Dyskeratosis congenita: natural history of the disease through the study of a cohort of patients diagnosed in childhood
Background: Dyskeratosis congenita (DC) is a multisystem and ultra-rare hereditary disease characterized by somatic involvement, bone marrow failure, and predisposition to cancer. The main objective of this study is to describe the natural history of DC through a cohort of patients diagnosed in childhood and followed up for a long period of time. Material and methods: Multicenter, retrospective, longitudinal study conducted in patients followed up to 24 years since being diagnosed in childhood (between 1998 and 2020). Results: Fourteen patients were diagnosed with DC between the ages of 3 and 17 years (median, 8.5 years). They all had hematologic manifestations at diagnosis, and nine developed mucocutaneous manifestations during the first decade of life. Seven presented severe DC variants. All developed non-hematologic manifestations during follow-up. Mutations were identified in 12 patients. Thirteen progressed to bone marrow failure at a median age of 8 years [range, 3–18 years], and eight received a hematopoietic stem cell transplant. Median follow-up time was 9 years [range, 2–24 years]. Six patients died, the median age was 13 years [range, 6–24 years]. As of November 2022, eight patients were still alive, with a median age of 18 years [range, 6–32 years]. None of them have developed myeloblastic syndrome or cancer. Conclusions: DC was associated with high morbidity and mortality in our series. Hematologic manifestations appeared early and consistently. Non-hematologic manifestations developed progressively. No patient developed cancer possibly due to their young age. Due to the complexity of the disease multidisciplinary follow-up and adequate transition to adult care are essential.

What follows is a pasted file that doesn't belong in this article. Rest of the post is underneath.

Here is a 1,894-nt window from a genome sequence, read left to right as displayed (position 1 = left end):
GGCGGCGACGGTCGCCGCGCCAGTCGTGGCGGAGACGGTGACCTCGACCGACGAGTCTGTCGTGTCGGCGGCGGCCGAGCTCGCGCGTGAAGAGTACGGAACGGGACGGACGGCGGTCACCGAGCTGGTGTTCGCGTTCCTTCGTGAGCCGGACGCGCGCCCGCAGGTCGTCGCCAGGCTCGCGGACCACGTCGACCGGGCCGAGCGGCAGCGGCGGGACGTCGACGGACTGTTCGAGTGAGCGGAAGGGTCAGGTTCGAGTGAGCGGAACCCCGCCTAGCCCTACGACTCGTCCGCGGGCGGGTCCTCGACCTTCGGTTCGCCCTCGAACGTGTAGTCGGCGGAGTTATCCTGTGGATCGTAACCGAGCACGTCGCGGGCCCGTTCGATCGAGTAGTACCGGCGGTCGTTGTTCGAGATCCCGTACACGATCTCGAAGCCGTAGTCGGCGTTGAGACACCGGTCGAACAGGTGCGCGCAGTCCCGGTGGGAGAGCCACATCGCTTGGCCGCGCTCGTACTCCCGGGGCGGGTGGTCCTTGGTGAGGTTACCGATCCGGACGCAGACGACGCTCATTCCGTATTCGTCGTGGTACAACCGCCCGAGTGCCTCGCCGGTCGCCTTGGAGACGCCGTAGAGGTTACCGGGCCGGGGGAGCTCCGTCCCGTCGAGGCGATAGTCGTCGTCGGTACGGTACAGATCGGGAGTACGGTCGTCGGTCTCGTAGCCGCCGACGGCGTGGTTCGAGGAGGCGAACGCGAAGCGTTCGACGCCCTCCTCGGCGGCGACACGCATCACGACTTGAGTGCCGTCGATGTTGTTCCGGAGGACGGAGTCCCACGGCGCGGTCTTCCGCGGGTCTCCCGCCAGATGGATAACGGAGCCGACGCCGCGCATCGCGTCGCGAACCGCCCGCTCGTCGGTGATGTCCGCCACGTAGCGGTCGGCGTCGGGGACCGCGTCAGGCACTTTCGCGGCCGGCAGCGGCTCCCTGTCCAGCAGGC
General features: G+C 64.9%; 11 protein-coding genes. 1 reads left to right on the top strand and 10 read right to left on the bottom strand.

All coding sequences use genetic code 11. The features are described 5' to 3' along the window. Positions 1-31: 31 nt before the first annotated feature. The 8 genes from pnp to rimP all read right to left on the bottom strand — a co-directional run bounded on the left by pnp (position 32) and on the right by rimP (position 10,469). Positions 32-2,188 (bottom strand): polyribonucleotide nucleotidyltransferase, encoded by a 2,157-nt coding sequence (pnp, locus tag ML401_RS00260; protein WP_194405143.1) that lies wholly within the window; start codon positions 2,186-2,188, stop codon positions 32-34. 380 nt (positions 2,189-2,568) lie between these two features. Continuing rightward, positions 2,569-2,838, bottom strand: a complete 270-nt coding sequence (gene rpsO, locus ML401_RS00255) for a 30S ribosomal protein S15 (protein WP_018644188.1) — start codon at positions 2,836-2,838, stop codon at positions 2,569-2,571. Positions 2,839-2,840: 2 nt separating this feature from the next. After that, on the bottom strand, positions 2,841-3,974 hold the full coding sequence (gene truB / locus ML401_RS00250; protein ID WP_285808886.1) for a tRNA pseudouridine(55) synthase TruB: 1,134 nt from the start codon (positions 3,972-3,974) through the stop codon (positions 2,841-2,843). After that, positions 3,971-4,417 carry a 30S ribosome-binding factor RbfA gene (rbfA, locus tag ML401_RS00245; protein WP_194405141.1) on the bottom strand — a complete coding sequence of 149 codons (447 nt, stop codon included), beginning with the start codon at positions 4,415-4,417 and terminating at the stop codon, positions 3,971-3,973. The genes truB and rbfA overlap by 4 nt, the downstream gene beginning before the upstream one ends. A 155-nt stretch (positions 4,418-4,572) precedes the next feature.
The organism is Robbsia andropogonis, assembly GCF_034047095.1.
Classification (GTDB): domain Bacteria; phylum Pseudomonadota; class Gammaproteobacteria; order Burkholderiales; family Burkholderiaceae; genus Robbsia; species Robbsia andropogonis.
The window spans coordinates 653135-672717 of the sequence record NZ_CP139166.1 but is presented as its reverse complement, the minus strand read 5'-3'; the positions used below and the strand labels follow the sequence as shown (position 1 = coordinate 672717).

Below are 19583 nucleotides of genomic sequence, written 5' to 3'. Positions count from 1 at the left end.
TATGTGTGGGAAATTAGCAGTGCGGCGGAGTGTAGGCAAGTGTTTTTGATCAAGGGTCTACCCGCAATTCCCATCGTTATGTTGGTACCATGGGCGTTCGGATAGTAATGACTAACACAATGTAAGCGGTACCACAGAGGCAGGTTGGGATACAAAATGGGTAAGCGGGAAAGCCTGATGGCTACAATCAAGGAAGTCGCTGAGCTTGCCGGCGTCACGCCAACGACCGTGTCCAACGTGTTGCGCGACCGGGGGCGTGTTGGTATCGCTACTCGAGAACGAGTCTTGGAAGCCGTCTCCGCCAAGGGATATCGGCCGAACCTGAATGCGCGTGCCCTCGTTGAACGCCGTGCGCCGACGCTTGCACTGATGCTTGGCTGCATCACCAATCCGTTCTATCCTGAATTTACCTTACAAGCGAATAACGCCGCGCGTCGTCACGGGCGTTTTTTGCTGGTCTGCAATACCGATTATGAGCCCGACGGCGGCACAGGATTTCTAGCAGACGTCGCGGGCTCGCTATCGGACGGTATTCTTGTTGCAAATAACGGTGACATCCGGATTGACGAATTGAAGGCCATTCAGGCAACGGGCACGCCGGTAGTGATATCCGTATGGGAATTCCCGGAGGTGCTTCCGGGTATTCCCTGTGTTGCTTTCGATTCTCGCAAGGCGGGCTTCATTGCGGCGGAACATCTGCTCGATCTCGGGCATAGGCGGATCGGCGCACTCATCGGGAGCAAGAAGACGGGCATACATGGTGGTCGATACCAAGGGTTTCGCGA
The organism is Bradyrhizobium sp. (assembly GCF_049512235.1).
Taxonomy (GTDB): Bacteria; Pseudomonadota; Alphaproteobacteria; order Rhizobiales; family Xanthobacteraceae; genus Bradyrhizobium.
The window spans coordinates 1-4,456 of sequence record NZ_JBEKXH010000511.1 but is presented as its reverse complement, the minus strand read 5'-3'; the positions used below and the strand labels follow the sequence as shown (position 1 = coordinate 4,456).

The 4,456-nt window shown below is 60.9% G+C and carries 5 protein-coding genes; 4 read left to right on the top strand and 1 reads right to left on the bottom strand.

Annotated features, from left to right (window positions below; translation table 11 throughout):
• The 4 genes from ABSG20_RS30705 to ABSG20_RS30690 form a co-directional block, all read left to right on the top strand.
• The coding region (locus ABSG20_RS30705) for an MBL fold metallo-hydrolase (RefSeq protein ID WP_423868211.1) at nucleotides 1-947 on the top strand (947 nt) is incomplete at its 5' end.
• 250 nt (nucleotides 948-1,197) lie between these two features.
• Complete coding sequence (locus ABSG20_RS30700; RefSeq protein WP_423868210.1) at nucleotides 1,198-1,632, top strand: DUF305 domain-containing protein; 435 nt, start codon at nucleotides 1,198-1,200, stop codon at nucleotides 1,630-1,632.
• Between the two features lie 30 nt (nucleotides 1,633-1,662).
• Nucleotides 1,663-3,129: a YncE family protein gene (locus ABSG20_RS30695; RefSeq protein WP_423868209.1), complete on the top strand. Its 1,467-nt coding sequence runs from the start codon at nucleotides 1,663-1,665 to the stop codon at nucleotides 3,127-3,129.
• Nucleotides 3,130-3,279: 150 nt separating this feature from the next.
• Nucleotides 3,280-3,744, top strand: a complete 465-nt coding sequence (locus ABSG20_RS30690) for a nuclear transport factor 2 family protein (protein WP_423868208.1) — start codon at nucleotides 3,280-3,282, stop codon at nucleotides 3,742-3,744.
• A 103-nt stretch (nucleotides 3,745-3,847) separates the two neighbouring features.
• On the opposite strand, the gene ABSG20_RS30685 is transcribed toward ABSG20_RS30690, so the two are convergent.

Aplastic anaemia; Dyskeratosis congenita; Multisystem disease
Uria-Oficialdegui ML, Navarro S, Murillo-Sanjuan L, Rodriguez-Vigil C, Benitez-Carbante MI, Blazquez-Goñi C, et al. Dyskeratosis congenita: natural history of the disease through the study of a cohort of patients diagnosed in childhood. Front Pediatr. 2023 Aug 1;11:1182476.
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